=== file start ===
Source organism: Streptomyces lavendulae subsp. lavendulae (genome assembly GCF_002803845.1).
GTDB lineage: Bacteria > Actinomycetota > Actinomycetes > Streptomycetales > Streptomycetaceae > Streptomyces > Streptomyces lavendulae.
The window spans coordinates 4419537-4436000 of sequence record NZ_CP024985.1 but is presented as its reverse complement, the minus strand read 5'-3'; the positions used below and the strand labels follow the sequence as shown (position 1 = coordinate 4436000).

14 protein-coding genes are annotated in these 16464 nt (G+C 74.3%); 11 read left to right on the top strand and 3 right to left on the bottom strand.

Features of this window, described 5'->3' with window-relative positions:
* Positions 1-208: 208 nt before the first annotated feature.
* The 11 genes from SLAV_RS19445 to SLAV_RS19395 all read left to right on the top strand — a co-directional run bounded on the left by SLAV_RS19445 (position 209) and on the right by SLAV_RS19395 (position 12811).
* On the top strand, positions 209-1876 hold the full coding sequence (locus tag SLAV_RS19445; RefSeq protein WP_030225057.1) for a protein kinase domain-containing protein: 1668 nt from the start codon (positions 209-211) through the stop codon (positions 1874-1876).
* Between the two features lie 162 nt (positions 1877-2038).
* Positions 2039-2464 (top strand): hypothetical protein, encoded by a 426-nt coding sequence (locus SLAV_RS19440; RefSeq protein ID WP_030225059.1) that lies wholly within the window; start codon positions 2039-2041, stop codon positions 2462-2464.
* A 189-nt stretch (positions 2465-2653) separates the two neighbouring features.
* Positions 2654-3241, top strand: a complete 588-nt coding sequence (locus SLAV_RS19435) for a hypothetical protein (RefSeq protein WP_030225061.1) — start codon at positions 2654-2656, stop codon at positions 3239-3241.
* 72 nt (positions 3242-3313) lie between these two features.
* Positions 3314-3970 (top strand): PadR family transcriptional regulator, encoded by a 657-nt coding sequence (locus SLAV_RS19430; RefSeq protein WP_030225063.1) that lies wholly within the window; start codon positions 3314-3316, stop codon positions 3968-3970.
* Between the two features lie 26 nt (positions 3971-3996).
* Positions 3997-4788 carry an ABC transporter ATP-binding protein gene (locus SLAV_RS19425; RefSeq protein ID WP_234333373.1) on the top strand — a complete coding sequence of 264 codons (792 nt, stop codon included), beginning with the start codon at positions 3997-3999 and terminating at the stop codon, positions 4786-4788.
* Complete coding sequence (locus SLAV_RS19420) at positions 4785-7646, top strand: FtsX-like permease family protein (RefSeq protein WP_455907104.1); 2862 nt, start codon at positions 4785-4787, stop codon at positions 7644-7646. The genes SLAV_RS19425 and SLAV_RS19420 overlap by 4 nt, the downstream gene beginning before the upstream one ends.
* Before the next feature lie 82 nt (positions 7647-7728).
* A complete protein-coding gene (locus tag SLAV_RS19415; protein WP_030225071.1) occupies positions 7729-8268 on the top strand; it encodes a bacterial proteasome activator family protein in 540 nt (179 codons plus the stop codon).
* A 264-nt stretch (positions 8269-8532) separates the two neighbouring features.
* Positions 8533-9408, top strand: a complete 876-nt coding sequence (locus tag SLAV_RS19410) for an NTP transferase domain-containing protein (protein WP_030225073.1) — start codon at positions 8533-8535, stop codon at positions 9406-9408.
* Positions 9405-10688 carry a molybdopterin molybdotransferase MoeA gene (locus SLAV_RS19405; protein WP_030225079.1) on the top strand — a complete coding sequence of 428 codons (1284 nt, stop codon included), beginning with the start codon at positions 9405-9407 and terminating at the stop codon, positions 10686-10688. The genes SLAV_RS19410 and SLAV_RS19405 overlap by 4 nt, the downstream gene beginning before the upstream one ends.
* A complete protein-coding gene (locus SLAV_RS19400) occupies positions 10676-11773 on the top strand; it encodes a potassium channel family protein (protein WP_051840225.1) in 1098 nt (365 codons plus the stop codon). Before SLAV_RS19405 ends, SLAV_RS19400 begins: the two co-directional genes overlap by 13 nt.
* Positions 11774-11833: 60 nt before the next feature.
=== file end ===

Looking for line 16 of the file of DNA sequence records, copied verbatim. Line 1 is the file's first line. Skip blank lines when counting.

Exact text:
* Positions 3997-4788 carry an ABC transporter ATP-binding protein gene (locus SLAV_RS19425; RefSeq protein ID WP_234333373.1) on the top strand — a complete coding sequence of 264 codons (792 nt, stop codon included), beginning with the start codon at positions 3997-3999 and terminating at the stop codon, positions 4786-4788.